Though some experts have downplayed continued inflation, a new survey suggests that consumers may have other expectations. The most recent University of Michigan Surveys of Consumers found that respondents expect accelerating inflation in the future.
Why would consumers expect accelerating inflation?
The latest survey marks the second straight month in which price hike expectations increased. In fact, respondents said that they expect an average of 3.2% inflation over the next five years. According to the survey’s author, consumers haven’t been that pessimistic about long-term inflation since 2011.
The survey’s results may prove confounding for the Federal Reserve and other experts. Public policy makers have repeatedly cited a decline in the rate of price hikes. Surprisingly, they seem bewildered by consumers’ stubborn refusal to believe that inflation has truly slowed.
As many observers have noted, however, there are very good reasons for consumers to reject that narrative. In the absence of deflation, those rising prices are cumulative. That means that Americans are still seeing the prices of many staple goods rise each month. And no matter what policymakers say, consumers will always believe their shopping receipts over the prevailing narrative.
To put it bluntly, consumers expect prices to continue to rise because—wait for it—prices have been continually rising for several years now. Moreover, many Americans undoubtedly believe that policymakers seem to be waiting for the problem to resolve itself. Without a serious plan to bring the economy back into balance, it’s only natural for consumers to prepare for the worst.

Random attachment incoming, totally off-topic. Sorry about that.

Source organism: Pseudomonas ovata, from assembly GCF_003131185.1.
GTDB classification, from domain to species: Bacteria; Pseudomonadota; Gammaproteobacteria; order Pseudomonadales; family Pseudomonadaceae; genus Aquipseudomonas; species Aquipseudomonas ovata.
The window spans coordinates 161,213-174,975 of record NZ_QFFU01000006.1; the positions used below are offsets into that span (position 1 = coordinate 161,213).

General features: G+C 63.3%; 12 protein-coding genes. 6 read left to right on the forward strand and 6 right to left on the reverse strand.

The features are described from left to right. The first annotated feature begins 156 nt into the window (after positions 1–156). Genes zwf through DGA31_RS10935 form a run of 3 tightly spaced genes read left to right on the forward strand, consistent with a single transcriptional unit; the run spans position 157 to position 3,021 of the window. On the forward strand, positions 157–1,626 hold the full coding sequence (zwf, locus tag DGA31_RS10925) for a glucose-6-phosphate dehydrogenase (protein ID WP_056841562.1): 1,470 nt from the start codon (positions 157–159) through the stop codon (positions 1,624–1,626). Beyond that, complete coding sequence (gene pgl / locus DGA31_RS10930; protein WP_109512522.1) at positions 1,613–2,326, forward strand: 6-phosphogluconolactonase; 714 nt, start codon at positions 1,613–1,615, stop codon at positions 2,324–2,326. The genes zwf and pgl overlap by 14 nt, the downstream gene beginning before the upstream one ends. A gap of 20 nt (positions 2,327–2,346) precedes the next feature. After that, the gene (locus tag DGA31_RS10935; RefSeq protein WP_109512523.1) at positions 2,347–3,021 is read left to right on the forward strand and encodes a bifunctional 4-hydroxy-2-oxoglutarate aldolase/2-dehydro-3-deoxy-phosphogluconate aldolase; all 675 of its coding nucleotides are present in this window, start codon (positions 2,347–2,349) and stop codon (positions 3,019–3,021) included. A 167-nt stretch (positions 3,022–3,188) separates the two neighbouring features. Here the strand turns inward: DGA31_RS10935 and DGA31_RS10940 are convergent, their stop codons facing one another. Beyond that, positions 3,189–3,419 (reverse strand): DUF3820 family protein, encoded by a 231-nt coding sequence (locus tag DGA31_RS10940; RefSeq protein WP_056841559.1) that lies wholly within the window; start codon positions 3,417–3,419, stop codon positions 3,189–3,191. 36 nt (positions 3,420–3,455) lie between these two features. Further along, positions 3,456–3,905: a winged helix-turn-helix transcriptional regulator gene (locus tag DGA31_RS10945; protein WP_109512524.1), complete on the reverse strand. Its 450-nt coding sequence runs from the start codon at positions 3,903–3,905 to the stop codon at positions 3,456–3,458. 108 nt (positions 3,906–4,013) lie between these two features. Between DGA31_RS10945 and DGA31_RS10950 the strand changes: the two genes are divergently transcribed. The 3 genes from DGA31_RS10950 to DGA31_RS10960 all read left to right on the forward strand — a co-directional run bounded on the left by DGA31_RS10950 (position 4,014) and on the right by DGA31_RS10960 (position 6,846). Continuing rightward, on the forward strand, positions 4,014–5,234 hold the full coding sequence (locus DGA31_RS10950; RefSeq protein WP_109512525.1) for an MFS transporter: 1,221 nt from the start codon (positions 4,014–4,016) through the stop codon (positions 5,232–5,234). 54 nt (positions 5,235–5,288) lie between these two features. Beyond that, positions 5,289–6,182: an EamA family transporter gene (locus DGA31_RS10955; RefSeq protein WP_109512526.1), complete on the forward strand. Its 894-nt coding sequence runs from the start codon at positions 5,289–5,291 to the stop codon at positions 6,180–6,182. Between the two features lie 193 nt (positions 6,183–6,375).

A different take from the Fed
Notably, the University of Michigan survey stands in stark contrast to the Fed’s own survey results in October. That survey found that respondents expected the rate of price hikes to decline to 2.7% five years from now.
The disconnect may be as simple as a decline in response rates to government surveys. As Bloomberg observed earlier this year, those response rates have plummeted since the pandemic. And without respondents willing to provide data for analysis, government economic numbers may be less reliable.
Of course, the big question is how consumer expectations may impact rising prices. The last thing the Fed wants to see is consumers becoming accustomed to the thought of higher inflation. The danger in unanchored expectations has been acknowledged for decades. As the Brookings Institution notes, these types of unanchored expectations played a key role in the last major battle against inflation:
“As a result of the persistently high inflation in the 1970s and 1980s, inflation expectations became unanchored and rose with actual inflation—a phenomenon known at the time as a wage-price spiral. This cycle plays out as follows: high inflation drives up inflation expectations, causing workers to demand wage increases to make up for the expected loss of purchasing power.
When workers win wage increases, businesses raise their prices to accommodate the increase in wage costs, driving up inflation. The wage-price spiral means that when inflation expectations rise, it is difficult to bring down inflation, even if unemployment is high.”
The bottom line is worrisome and could pose a risk to the Fed’s efforts to combat rising prices. If consumer expectations become focused on accelerating inflation, it could potentially add fuel to the existing inflationary fire.